He told me to jump in his UTV with him and he took me on the tour of his property and then he told me to ride my bike around and find a good line. The result of this little tour with him turned into one of my most exciting sections for the 2022 year. And I already put a Strava segment on it!

You're definitely playing with dice by having an Oct 15 Northern Wisconsin gravel race. What do you want people to get out of the race?

I don't feel like I am playing with dice with the time of the year. This is the time of the year when the singletrack starts to close down with the freeze/thaw cycles yet we have some of the best fall colors hanging around. The weather can be a challenge but most racers embrace that part of it.

Looking back two years ago, we had snow coming down on the morning of the race. With the race starting in downtown we had a magical scene in the glow of the city lights. Nine mile forest was a winter wonderland. By the afternoon the snow had melted and according to racer feedback, most racers came away with one of their best riding memories. This is also a great time for some as it is possibly the last big ride of the year.

To answer the second part of that question, I hope that most racers come away with the pride of completing this challenge whether they are a seasoned rider or someone who is brand new to gravel or gravel racing. I also hope that they come away with an appreciation for the hills that we have around Wausau as well as the fascination and wonder that comes with exploring new trails that are never open to the public.

Didn't you break some bones this year? Are you back in the game now and will you be riding?

I did break some bones this year. I had a mountain biking accident and broke five ribs. I was lucky enough to get back in the saddle pretty quickly and started doing gravel centuries two or three weeks out from the breaks.

It took me a little longer to get back onto the single speed and even more time to get back on singletrack but I feel pretty lucky to have gravel in my back yard to rehab on.

Race weekend: What are the best places to stay, eat, drink, and take in Wausau?

For people who are coming into town for the race weekend, the best place to stay is right at the start and finish line at the Jefferson Street Inn. You just cannot beat the location of being right at the start line. Another great hotel that we have in the racer guide is the Hilton Garden Inn in Rib Mountain. As far as eating and drinking, Wausau is very lucky to have some great locally owned restaurants. There are a number of them downtown including Red Eye and Malarkey's where you can pick up dinner and a beer, Politos Pizza, and The Mint Cafe.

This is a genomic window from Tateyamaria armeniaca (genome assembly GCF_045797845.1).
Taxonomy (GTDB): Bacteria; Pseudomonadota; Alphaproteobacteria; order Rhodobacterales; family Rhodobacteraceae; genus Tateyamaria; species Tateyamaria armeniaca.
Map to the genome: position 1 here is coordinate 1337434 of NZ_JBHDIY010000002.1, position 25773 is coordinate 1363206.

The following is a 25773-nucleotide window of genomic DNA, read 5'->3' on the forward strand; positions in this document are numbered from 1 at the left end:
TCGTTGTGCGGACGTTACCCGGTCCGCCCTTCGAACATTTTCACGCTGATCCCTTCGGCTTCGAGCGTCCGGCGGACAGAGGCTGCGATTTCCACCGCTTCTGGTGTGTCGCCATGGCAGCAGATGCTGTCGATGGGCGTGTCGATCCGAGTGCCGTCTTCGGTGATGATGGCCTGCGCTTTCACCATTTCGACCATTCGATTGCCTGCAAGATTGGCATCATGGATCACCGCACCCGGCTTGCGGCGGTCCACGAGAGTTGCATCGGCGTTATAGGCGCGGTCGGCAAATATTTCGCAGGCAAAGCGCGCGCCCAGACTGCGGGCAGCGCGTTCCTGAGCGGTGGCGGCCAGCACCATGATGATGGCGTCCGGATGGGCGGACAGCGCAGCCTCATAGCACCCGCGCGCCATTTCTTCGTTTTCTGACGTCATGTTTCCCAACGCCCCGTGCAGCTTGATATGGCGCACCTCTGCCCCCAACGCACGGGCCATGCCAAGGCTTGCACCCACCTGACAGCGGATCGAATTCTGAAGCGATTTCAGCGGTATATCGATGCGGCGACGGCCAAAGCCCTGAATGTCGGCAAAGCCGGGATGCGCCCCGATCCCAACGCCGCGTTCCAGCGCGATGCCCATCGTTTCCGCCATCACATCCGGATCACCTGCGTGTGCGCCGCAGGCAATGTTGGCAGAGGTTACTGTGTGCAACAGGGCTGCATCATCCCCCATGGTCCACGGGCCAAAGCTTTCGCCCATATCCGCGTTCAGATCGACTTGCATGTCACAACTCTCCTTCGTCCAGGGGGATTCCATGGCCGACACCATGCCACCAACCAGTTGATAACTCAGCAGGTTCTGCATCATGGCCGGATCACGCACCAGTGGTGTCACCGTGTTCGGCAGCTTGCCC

Just a short distance from downtown is the super popular La Taqueria, as well as The Great Dane, and the unique atmosphere and great pizza at Wausau Mine Company.

For people that want to do more riding along with their gravel adventure they can get on to some of our great singletrack trails in Ringle, Nine Mile, or the Underdown trail systems. Or if you want to check out the fall colors by way of water, bring the kayaks and paddle up the slow moving Rib River and launch in places like Oak Island or Gulliver's Landing. In addition to all of that we have some great hiking opportunities whether it is on the trails on Rib Mountain or the Ice Age Trail just outside of town.

Also, I don't know if you heard this but this year we are adding some gravel group rides to the race weekend. On Thursday we have a 60 mile ride in the most northern section of the 144 and on Friday we have an easy 25 mile gravel ride with very little elevation change. Also, Friday evening on the square downtown we are having a special Red Granite Grinder beer release from Red Eye followed by a local rock band along with early bib pick up.

So as you can see we have a big weekend of gravel coming up and we are super stoked to see everyone again this year!